Scottish independence: ‘So long, and thanks for all the haggis’

15 Sep 2014 @ 12.32 pm
| Opinion
Scotland: Pedalling over the horizon… Photograph © John Spooner on Flickr


Miles On Monday

The weekly thoughts of York writer Miles Salter

Miles talks to Hamish, a Scotsman who thinks it’s time for his country to become independent, ahead of this Thursday’s referendum

Miles: Hello, Hamish?

Hamish: Aye, hellooo.

Miles: How’s it going?

Hamish: Alright, aye. I’ve just put on my kilt, read some Robbie Burns, and now I’m ready to eat ma haggis. Just a wee one, mind. I don’t want to spend too much.

Miles: Well, I’m glad you’re smashing all the Scottish stereotypes.

Hamish: What’s that?

Miles: Nothing. How do you feel about the referendum on Thursday?

Hamish: It’ll be great. I’m looking forward to being independent. We hate the English.

Miles: Well, yes. Some would say you have good reason.

Hamish: Culloden!

Miles: What?

Hamish: Culloden, 1746. You slaughtered us.

Miles: What was the final score? Did you win on penalties?

Hamish: Not football, you idiot. It was a battle. A famous military encounter. Except you slaughtered us. Nearly 2,000 brave Scots, dead. Your lot did that. Vicious, brutal and merciless.

Miles: Sounds like Asda on a Saturday afternoon. Anyway, 1746 is a long time ago.

Hamish: Yes, and some of us still remember it clearly. You showed no mercy. And then there was the oil.

Miles: Ah yes. Well, the North Sea Oil has been of mutual benefit to England and Scotland.

Hamish: Aye. But it’s ours! You should give it back!

Miles: That might be tricky. How about Trident?

Hamish: No thanks, laddie. I don’t like chewing gum. And what about Mrs Thatcher? She tried that bloody poll tax out on us, didn’t she? Like we were some sort of Northern experiment before she took it to the rest of the UK. Is it any wonder we’ve had enough of being pushed around by you lot? Let us govern our own affairs.

Miles: Do you think you’ll win?

Hamish: Oh, aye. Nae problem, laddie.

What about the rule that says it’s perfectly legal for somebody in York to shoot a Scotsman dead, inside the city walls?

Miles: Really? I thought some voters were feeling jittery, what with all this business about banks having to move.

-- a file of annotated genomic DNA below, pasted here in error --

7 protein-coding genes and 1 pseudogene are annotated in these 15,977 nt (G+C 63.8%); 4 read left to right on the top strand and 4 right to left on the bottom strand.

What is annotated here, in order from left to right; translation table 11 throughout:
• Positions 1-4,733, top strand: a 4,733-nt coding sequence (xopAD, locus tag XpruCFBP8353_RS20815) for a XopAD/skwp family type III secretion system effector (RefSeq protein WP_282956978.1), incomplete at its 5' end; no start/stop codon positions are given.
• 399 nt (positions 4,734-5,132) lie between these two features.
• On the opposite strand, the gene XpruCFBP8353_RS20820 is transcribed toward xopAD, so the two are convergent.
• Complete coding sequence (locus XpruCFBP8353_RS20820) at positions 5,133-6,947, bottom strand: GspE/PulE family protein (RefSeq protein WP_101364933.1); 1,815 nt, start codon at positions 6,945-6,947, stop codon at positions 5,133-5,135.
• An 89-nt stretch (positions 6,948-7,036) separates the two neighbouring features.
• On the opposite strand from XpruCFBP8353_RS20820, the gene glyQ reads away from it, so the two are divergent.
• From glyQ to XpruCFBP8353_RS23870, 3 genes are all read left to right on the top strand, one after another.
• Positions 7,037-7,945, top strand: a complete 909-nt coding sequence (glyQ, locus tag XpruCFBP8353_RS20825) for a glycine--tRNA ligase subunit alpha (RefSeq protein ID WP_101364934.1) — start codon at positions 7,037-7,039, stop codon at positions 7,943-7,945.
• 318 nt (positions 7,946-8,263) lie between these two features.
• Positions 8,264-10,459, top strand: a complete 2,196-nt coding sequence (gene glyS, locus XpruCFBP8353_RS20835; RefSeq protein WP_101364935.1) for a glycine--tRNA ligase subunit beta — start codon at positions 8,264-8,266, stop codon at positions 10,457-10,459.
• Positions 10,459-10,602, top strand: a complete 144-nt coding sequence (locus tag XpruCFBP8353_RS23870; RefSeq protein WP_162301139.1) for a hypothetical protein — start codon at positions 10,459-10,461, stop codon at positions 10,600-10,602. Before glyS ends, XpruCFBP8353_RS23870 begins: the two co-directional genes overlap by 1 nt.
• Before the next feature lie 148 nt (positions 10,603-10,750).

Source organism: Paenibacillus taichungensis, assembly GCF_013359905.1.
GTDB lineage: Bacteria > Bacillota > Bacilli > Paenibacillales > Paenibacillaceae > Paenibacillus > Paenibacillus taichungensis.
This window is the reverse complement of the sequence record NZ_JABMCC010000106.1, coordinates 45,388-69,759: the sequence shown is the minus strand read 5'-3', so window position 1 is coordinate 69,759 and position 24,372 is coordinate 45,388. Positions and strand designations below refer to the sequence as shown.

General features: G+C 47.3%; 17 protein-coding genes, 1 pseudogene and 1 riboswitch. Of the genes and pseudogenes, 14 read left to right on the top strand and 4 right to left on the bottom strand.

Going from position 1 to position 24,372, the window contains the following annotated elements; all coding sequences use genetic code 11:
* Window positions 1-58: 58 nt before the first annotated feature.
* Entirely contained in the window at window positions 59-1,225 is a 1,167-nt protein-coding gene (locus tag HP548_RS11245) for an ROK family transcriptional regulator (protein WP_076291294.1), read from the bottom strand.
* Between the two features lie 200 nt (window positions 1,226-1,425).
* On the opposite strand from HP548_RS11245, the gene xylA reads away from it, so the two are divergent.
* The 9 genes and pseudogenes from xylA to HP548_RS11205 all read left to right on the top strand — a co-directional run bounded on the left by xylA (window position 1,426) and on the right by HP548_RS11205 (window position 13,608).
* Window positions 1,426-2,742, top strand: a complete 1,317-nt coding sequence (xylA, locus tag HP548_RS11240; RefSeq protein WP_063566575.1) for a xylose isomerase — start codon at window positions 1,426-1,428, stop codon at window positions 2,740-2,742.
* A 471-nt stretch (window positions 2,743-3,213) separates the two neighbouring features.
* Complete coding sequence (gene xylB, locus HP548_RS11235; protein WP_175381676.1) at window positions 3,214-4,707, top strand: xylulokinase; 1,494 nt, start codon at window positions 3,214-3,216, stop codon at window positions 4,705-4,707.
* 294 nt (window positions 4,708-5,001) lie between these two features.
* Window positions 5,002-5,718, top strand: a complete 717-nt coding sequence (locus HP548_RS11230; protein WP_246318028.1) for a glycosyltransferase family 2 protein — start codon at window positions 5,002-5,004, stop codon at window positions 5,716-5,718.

Hamish: Well, some of us are undecided, apparently.

Miles: Yes. There are some good singers in the X Factor this year.

Hamish: You’re not taking this seriously, are you? Anyway, as long as we keep the pound, it’ll be fine.

Miles: That’s a bit hypocritical, though, isn’t it? You want independence but you want the benefits of the British currency.

Hamish: Not at all. Alex Salmond’s covered all that. He’s a good man.

Miles: Yes. Even his name refers to a Scottish fish.

Hamish: Yes. I like Alex and chips.

Miles: Um… but some people are saying he’s misled people over the whole thing. He’s sold a positive picture but he hasn’t been realistic about the problems. If Scotland votes ‘Yes’ to devolution on Thursday it will be an economic and political nightmare. I mean take the Union Jack, for starters. Do we have to throw away a classic design that has lasted for centuries? And did you see David Cameron last week? He said he’d be ‘heartbroken’ if Scotland left.

Hamish: Aye.

Miles: Well, good luck. When do you think your Scottish passport will arrive?

Hamish: I won’t be needing one of those. I’m happy in the Highlands. No need to go south of Inverness.

Miles: Not coming to York, then?

Hamish: York is the worst place for the Scottish! What about that arcane rule you have?

Miles: Which one?

Hamish: The one that says it’s perfectly legal for somebody in York to shoot a Scotsman dead, inside the city walls, provided the Scotsman had a bow and arrow. It was only changed two years ago! What century are you lot in?

Miles: Erm, in fact, we’re very forward thinking in YO1. We’ve got running water, these days. And colour television.

Hamish: Aye, well you can keep your Yorkshire bitter. I prefer a wee dram of whisky, if it’s all the same to you.

Miles: Well, thanks for chatting, Hamish. Be seeing you.

Hamish: I doubt it.

Miles: So long, and thanks for all the haggis.

Hamish: Good riddance.

Miles: Charming.